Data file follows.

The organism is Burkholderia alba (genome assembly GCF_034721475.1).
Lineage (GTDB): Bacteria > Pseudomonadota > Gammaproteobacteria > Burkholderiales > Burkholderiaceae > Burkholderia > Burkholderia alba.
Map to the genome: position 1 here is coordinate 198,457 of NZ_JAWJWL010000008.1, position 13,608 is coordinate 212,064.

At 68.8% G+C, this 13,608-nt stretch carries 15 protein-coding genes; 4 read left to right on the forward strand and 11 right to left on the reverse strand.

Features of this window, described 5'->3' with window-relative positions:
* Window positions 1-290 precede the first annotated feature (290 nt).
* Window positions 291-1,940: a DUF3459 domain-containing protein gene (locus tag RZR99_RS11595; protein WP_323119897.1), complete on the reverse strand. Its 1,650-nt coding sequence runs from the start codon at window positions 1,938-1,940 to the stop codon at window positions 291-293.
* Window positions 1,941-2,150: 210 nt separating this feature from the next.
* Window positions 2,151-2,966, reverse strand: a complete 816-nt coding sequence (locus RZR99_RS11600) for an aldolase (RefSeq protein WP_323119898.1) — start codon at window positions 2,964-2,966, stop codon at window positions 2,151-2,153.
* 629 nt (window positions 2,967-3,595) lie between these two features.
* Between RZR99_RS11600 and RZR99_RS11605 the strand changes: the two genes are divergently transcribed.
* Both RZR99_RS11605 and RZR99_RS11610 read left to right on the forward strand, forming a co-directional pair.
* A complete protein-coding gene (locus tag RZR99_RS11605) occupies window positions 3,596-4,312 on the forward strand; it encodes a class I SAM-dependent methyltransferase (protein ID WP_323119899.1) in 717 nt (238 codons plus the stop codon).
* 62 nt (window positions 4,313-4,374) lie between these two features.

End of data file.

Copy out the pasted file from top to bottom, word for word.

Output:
The organism is Burkholderia alba (genome assembly GCF_034721475.1).
Lineage (GTDB): Bacteria > Pseudomonadota > Gammaproteobacteria > Burkholderiales > Burkholderiaceae > Burkholderia > Burkholderia alba.
Map to the genome: position 1 here is coordinate 198,457 of NZ_JAWJWL010000008.1, position 13,608 is coordinate 212,064.

At 68.8% G+C, this 13,608-nt stretch carries 15 protein-coding genes; 4 read left to right on the forward strand and 11 right to left on the reverse strand.

Features of this window, described 5'->3' with window-relative positions:
* Window positions 1-290 precede the first annotated feature (290 nt).
* Window positions 291-1,940: a DUF3459 domain-containing protein gene (locus tag RZR99_RS11595; protein WP_323119897.1), complete on the reverse strand. Its 1,650-nt coding sequence runs from the start codon at window positions 1,938-1,940 to the stop codon at window positions 291-293.
* Window positions 1,941-2,150: 210 nt separating this feature from the next.
* Window positions 2,151-2,966, reverse strand: a complete 816-nt coding sequence (locus RZR99_RS11600) for an aldolase (RefSeq protein WP_323119898.1) — start codon at window positions 2,964-2,966, stop codon at window positions 2,151-2,153.
* 629 nt (window positions 2,967-3,595) lie between these two features.
* Between RZR99_RS11600 and RZR99_RS11605 the strand changes: the two genes are divergently transcribed.
* Both RZR99_RS11605 and RZR99_RS11610 read left to right on the forward strand, forming a co-directional pair.
* A complete protein-coding gene (locus tag RZR99_RS11605) occupies window positions 3,596-4,312 on the forward strand; it encodes a class I SAM-dependent methyltransferase (protein ID WP_323119899.1) in 717 nt (238 codons plus the stop codon).
* 62 nt (window positions 4,313-4,374) lie between these two features.